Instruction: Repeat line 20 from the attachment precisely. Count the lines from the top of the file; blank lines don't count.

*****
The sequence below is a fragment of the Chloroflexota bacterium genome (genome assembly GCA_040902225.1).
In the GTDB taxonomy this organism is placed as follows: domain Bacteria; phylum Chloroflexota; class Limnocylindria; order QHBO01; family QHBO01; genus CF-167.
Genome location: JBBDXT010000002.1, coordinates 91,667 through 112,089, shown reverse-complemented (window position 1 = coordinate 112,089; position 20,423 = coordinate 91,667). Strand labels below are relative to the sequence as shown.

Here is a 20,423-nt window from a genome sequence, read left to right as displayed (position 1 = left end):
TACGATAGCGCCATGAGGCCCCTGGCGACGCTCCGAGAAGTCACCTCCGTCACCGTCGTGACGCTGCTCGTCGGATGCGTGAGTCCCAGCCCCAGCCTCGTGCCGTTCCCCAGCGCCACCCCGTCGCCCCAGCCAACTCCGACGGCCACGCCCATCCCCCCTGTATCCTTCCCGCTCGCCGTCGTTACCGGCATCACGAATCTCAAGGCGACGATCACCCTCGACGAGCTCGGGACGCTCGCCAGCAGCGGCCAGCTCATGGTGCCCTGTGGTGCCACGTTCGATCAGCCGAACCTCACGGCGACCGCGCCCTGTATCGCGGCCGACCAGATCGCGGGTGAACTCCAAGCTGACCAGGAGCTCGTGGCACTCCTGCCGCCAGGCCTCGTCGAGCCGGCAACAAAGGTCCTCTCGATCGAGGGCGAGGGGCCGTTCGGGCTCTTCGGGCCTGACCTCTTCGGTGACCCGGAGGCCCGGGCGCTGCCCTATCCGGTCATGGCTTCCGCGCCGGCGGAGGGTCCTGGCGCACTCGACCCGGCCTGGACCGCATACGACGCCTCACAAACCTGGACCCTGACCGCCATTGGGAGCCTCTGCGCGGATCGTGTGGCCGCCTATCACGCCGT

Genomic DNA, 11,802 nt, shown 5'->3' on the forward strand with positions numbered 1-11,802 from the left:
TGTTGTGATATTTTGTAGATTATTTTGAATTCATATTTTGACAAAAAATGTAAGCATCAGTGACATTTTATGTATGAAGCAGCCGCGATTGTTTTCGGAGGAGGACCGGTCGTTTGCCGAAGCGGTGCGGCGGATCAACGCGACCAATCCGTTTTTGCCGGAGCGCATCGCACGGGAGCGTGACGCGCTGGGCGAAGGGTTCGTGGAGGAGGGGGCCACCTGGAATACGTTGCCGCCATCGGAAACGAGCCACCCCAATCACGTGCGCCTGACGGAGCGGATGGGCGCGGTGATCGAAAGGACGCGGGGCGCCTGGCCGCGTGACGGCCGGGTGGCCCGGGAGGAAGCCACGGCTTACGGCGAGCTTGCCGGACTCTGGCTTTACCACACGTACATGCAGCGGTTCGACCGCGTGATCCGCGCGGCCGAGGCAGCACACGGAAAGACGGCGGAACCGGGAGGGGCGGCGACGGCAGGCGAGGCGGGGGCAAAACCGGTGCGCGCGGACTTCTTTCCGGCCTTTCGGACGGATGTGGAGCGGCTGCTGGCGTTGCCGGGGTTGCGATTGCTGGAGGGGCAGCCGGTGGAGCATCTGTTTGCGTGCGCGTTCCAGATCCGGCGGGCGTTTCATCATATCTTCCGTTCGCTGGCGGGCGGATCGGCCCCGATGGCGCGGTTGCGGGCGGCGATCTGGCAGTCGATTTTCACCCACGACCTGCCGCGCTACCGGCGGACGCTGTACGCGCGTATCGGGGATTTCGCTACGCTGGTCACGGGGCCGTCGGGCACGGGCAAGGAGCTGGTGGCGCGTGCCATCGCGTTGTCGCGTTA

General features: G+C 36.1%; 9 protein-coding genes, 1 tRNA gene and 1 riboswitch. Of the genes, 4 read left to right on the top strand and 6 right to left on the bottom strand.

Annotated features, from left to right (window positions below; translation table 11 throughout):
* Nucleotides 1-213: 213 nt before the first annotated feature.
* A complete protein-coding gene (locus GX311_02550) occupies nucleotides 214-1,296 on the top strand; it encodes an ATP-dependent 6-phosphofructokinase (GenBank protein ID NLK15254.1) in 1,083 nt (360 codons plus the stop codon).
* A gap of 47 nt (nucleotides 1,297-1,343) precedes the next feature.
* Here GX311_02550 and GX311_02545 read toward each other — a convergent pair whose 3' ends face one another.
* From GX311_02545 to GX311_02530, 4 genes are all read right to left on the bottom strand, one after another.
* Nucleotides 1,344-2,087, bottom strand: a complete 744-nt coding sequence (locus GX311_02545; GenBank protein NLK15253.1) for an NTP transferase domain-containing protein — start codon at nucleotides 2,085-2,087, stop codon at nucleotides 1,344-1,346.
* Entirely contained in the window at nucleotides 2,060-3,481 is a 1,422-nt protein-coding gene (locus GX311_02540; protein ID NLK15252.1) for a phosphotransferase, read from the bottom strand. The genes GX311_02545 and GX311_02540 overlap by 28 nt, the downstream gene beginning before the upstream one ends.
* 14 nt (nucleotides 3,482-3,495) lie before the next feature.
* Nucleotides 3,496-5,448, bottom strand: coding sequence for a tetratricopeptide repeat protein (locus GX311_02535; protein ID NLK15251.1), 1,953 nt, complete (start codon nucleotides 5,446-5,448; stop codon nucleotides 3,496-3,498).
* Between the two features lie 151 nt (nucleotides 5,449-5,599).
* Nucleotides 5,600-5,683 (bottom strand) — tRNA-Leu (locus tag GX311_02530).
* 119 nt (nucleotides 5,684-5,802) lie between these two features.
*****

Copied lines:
* Nucleotides 5,600-5,683 (bottom strand) — tRNA-Leu (locus tag GX311_02530).